The trade agreement is the biggest ever negotiated by the EU and will create an open trade zone covering over 600 million people.
President of the European Commission Jean-Claude Juncker said: "The document we signed today is much more than a trade agreement. It is of course a tool that will create opportunities for our companies, our workers and our citizens and that will boost the European and Japanese economies. But it is also a statement. For its content, its scope and also its timing. It is a statement by two likeminded partners that together represent nearly a third of the world's GDP and reiterate their commitment to uphold the highest standards in areas such as labour, safety, environmental or consumer protection. And what we're saying is that we believe in open, fair and rules-based trade. What we are saying is that a trade agreement is not a zero sum game, but a win-win for the involved parties. This agreement will bring tangible benefits to both sides and at the same time safeguard each other's sensitivities."
Cecilia Malmström, Commissioner for Trade, said: "Together with Japan, we are sending a strong signal to the world that two of its biggest economies still believe in open trade, opposing both unilateralism and protectionism. The economic benefits of this agreement are clear. By removing billions of euros of duties, simplifying customs procedures and tackling behind-the-border barriers to trade, it will offer opportunities for companies on both sides to boost their exports and expand their business. The European agriculture sector in particular has something to celebrate, with access to the enormous Japanese market and protection for over 200 distinctive food and drinks like Champagne and Parma ham. I now call on the European Parliament to approve this agreement quickly so that firms, citizens and farmers can reap the benefits as soon as possible."
The agreement will remove the vast majority of the €1 billion of duties paid annually by EU companies exporting to Japan, and has led to the removal of a number of long-standing regulatory barriers, for example on cars. It will also open up the Japanese market of 127 million consumers to key EU agricultural exports and will increase EU export opportunities in a range of other sectors.
The Economic Partnership Agreement will also in addition strengthen cooperation between Europe and Japan in a range of areas, reaffirm their shared commitment to sustainable development, and include for the first time a specific commitment to the Paris climate agreement.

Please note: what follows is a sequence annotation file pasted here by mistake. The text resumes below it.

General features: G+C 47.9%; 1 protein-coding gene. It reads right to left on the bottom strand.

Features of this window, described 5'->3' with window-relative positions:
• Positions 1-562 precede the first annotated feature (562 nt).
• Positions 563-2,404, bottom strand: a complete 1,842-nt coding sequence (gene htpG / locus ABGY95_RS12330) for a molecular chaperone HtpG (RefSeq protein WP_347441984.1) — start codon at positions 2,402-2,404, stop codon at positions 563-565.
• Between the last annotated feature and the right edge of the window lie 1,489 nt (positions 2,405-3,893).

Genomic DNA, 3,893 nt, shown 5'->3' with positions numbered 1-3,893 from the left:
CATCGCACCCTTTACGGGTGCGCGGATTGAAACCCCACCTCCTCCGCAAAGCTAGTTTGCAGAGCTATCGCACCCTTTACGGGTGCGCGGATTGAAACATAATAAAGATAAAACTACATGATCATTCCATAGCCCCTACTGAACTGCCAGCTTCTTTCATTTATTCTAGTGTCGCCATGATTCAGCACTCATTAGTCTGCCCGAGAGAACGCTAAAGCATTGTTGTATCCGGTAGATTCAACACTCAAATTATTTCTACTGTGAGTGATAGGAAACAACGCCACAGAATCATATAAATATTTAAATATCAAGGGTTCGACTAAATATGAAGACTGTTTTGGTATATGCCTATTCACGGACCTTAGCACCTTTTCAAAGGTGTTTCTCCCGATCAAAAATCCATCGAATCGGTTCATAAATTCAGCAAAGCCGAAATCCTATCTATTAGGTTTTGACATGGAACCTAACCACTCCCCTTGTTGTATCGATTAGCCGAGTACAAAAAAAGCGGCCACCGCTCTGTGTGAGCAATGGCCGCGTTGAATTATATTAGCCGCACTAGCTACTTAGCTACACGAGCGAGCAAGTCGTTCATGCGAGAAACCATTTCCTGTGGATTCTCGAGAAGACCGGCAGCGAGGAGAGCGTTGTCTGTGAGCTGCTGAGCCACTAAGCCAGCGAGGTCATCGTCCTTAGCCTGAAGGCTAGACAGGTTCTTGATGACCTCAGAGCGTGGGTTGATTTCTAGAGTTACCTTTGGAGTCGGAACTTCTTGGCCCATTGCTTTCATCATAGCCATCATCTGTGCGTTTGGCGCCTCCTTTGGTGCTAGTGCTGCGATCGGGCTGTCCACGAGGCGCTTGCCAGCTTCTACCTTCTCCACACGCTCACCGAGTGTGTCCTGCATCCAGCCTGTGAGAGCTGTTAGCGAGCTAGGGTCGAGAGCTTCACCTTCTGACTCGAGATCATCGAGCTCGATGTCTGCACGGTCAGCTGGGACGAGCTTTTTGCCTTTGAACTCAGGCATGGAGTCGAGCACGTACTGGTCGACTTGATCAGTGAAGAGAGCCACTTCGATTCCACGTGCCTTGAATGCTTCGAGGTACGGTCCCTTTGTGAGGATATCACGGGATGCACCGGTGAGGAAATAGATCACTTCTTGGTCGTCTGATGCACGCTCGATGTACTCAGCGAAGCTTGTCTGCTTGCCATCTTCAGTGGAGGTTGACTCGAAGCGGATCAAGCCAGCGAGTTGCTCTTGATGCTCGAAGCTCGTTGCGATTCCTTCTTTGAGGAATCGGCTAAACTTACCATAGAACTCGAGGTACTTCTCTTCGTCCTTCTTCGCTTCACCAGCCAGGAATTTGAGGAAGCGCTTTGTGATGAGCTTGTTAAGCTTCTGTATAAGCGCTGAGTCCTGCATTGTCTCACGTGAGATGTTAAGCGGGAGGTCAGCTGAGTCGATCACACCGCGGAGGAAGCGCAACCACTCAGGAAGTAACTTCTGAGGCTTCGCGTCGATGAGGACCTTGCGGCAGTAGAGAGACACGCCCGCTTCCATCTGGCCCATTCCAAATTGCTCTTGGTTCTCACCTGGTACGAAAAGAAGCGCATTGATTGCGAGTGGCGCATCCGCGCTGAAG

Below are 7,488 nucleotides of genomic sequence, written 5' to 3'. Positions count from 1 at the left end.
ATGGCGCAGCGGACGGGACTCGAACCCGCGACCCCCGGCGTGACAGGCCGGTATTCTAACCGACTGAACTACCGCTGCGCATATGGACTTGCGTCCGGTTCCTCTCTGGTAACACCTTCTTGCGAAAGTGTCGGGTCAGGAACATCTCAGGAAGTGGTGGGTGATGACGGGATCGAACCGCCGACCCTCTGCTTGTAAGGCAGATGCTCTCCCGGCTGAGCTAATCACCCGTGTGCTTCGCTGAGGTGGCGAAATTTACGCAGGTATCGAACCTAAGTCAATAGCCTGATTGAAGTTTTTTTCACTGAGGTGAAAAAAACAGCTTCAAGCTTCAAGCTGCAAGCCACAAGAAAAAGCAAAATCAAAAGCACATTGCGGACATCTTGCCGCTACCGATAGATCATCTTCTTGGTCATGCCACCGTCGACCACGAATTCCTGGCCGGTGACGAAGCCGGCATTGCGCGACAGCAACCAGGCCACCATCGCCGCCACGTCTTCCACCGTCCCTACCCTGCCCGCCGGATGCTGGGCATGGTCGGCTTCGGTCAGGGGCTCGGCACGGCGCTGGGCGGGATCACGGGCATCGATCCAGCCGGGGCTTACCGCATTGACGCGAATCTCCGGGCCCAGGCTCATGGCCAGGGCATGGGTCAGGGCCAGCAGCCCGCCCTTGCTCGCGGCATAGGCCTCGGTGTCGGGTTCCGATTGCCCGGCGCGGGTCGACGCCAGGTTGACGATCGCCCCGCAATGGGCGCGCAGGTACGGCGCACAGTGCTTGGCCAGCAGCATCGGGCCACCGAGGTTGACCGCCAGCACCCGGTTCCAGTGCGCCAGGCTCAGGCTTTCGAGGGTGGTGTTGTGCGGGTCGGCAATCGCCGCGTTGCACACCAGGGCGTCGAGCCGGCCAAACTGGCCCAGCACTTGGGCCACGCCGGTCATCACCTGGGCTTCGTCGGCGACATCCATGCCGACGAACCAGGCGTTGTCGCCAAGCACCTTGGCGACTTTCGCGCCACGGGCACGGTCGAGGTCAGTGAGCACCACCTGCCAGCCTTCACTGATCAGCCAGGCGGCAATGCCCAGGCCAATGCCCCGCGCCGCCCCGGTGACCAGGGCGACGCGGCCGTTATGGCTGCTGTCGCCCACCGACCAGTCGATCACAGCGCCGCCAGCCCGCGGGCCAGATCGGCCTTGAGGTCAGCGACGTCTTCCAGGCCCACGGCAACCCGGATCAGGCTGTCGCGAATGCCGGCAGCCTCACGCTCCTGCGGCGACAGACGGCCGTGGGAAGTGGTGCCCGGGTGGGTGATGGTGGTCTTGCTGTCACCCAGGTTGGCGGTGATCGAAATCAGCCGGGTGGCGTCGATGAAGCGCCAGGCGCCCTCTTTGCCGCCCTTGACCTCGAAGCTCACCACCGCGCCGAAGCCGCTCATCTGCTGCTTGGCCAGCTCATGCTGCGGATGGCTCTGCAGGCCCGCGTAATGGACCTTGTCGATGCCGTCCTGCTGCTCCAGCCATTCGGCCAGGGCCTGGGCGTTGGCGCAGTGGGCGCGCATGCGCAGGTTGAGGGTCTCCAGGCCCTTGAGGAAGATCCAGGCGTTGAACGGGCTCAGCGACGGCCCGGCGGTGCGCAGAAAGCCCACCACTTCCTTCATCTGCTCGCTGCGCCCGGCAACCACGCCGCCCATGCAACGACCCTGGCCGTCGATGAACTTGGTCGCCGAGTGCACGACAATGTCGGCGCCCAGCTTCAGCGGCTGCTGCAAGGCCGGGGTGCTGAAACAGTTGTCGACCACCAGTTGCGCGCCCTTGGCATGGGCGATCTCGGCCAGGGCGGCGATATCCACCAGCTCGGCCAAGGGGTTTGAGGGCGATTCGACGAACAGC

The key parts of the agreement
With regards to agricultural exports from the EU, the agreement will, in particular:
- scrap Japanese duties on many cheeses such as Gouda and Cheddar (which currently are at 29.8%) as well as on wine exports (currently at 15% on average);
- allow the EU to increase its beef exports to Japan substantially, while on pork there will be duty-free trade in processed meat and almost duty-free trade for fresh meat;
- ensure the protection in Japan of more than 200 high-quality European agricultural products, so called Geographical Indications (GIs), and the protection of a selection of Japanese GIs in the EU.
The agreement also opens up services markets, in particular financial services, e-commerce, telecommunications and transport. It furthermore:
- guarantees EU companies access to the large procurement markets of 48 large Japanese cities, and removes obstacles to procurement in the economically important railway sector at national level;
- addresses specific sensitivities in the EU, for instance in the automotive sector, with transition periods of up to 7 years before customs duties are eliminated.
The agreement also includes a comprehensive chapter on trade and sustainable development; sets very high standards of labour, safety, environmental and consumer protection; strengthens EU and Japan's commitments on sustainable development and climate change and fully safeguards public services.
Concerning data protection, the EU and Japan concluded the negotiations on reciprocal adequacy on 16 July, which will complement the Economic Partnership Agreement. They agreed to recognise each other's data protection systems as 'equivalent', which will allow data to flow safely between the EU and Japan, creating the world's largest area of safe data flows.
Last month, the Commission moreover published EU-Japan trade in your town, an interactive map showing towns and cities around Europe that export to Japan. For example, Cork in Ireland ships pharmaceuticals, dairy products and chemicals, while the town of Páty in Hungary sends pork, self-checkout terminals and manicure products. The tool includes infographics for each EU country, detailing the number of exporting companies, the number of jobs supported by exports to Japan, a list of products exported from each Member State, and other import/export statistics.
The agreement is now awaiting ratification by the European Parliament and the Japanese Diet following which it could enter into force in 2019.
At the same time, negotiations with Japan continue on investment protection standards and investment protection dispute resolution. The firm commitment on both sides is to reach convergence in the investment protection negotiations as soon as possible, in light of their shared commitment to a stable and secure investment environment in Europe and Japan.
Source : Europa.eu